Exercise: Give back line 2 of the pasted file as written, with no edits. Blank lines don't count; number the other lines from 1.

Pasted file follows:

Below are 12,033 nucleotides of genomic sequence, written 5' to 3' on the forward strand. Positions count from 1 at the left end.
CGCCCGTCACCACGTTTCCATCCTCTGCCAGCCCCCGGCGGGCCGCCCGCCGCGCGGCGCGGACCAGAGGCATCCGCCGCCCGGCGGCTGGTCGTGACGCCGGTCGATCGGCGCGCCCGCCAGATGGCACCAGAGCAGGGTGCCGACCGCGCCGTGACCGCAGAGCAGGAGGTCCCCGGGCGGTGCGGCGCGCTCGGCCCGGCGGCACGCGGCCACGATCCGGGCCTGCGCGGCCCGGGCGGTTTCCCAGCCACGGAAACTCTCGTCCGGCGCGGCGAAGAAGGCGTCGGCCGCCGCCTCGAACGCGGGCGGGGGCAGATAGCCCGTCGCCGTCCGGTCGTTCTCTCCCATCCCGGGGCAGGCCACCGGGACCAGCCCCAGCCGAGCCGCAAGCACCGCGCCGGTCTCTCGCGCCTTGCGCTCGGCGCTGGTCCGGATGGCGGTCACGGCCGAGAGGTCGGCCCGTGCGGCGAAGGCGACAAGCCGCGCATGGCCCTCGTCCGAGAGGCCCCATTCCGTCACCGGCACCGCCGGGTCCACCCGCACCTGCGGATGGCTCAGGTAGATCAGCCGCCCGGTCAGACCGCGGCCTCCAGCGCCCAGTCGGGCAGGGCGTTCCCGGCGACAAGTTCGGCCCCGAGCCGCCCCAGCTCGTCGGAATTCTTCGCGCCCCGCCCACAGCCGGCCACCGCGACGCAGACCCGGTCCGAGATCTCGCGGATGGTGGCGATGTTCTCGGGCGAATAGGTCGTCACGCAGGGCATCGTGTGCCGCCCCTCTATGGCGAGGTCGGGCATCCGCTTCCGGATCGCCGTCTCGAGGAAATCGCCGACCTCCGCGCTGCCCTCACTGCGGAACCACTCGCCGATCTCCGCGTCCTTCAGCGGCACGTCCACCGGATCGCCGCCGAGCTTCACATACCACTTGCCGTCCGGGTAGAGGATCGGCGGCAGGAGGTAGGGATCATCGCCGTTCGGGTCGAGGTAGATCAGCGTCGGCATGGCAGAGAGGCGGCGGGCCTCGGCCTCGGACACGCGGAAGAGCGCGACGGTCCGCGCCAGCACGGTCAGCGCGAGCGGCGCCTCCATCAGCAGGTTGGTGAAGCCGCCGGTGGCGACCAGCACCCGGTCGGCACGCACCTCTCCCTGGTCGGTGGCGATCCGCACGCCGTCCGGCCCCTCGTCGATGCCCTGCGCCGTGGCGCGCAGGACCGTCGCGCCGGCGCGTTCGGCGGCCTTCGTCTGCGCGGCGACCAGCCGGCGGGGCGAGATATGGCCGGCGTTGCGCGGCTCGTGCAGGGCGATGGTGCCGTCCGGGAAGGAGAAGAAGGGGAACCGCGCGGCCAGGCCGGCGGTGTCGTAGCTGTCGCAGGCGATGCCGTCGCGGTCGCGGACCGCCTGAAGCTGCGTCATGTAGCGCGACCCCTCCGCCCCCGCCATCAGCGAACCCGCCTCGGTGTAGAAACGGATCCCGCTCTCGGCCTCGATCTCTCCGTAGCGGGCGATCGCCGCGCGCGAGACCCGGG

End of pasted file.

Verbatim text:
CGCCCGTCACCACGTTTCCATCCTCTGCCAGCCCCCGGCGGGCCGCCCGCCGCGCGGCGCGGACCAGAGGCATCCGCCGCCCGGCGGCTGGTCGTGACGCCGGTCGATCGGCGCGCCCGCCAGATGGCACCAGAGCAGGGTGCCGACCGCGCCGTGACCGCAGAGCAGGAGGTCCCCGGGCGGTGCGGCGCGCTCGGCCCGGCGGCACGCGGCCACGATCCGGGCCTGCGCGGCCCGGGCGGTTTCCCAGCCACGGAAACTCTCGTCCGGCGCGGCGAAGAAGGCGTCGGCCGCCGCCTCGAACGCGGGCGGGGGCAGATAGCCCGTCGCCGTCCGGTCGTTCTCTCCCATCCCGGGGCAGGCCACCGGGACCAGCCCCAGCCGAGCCGCAAGCACCGCGCCGGTCTCTCGCGCCTTGCGCTCGGCGCTGGTCCGGATGGCGGTCACGGCCGAGAGGTCGGCCCGTGCGGCGAAGGCGACAAGCCGCGCATGGCCCTCGTCCGAGAGGCCCCATTCCGTCACCGGCACCGCCGGGTCCACCCGCACCTGCGGATGGCTCAGGTAGATCAGCCGCCCGGTCAGACCGCGGCCTCCAGCGCCCAGTCGGGCAGGGCGTTCCCGGCGACAAGTTCGGCCCCGAGCCGCCCCAGCTCGTCGGAATTCTTCGCGCCCCGCCCACAGCCGGCCACCGCGACGCAGACCCGGTCCGAGATCTCGCGGATGGTGGCGATGTTCTCGGGCGAATAGGTCGTCACGCAGGGCATCGTGTGCCGCCCCTCTATGGCGAGGTCGGGCATCCGCTTCCGGATCGCCGTCTCGAGGAAATCGCCGACCTCCGCGCTGCCCTCACTGCGGAACCACTCGCCGATCTCCGCGTCCTTCAGCGGCACGTCCACCGGATCGCCGCCGAGCTTCACATACCACTTGCCGTCCGGGTAGAGGATCGGCGGCAGGAGGTAGGGATCATCGCCGTTCGGGTCGAGGTAGATCAGCGTCGGCATGGCAGAGAGGCGGCGGGCCTCGGCCTCGGACACGCGGAAGAGCGCGACGGTCCGCGCCAGCACGGTCAGCGCGAGCGGCGCCTCCATCAGCAGGTTGGTGAAGCCGCCGGTGGCGACCAGCACCCGGTCGGCACGCACCTCTCCCTGGTCGGTGGCGATCCGCACGCCGTCCGGCCCCTCGTCGATGCCCTGCGCCGTGGCGCGCAGGACCGTCGCGCCGGCGCGTTCGGCGGCCTTCGTCTGCGCGGCGACCAGCCGGCGGGGCGAGATATGGCCGGCGTTGCGCGGCTCGTGCAGGGCGATGGTGCCGTCCGGGAAGGAGAAGAAGGGGAACCGCGCGGCCAGGCCGGCGGTGTCGTAGCTGTCGCAGGCGATGCCGTCGCGGTCGCGGACCGCCTGAAGCTGCGTCATGTAGCGCGACCCCTCCGCCCCCGCCATCAGCGAACCCGCCTCGGTGTAGAAACGGATCCCGCTCTCGGCCTCGATCTCTCCGTAGCGGGCGATCGCCGCGCGCGAGACCCGGG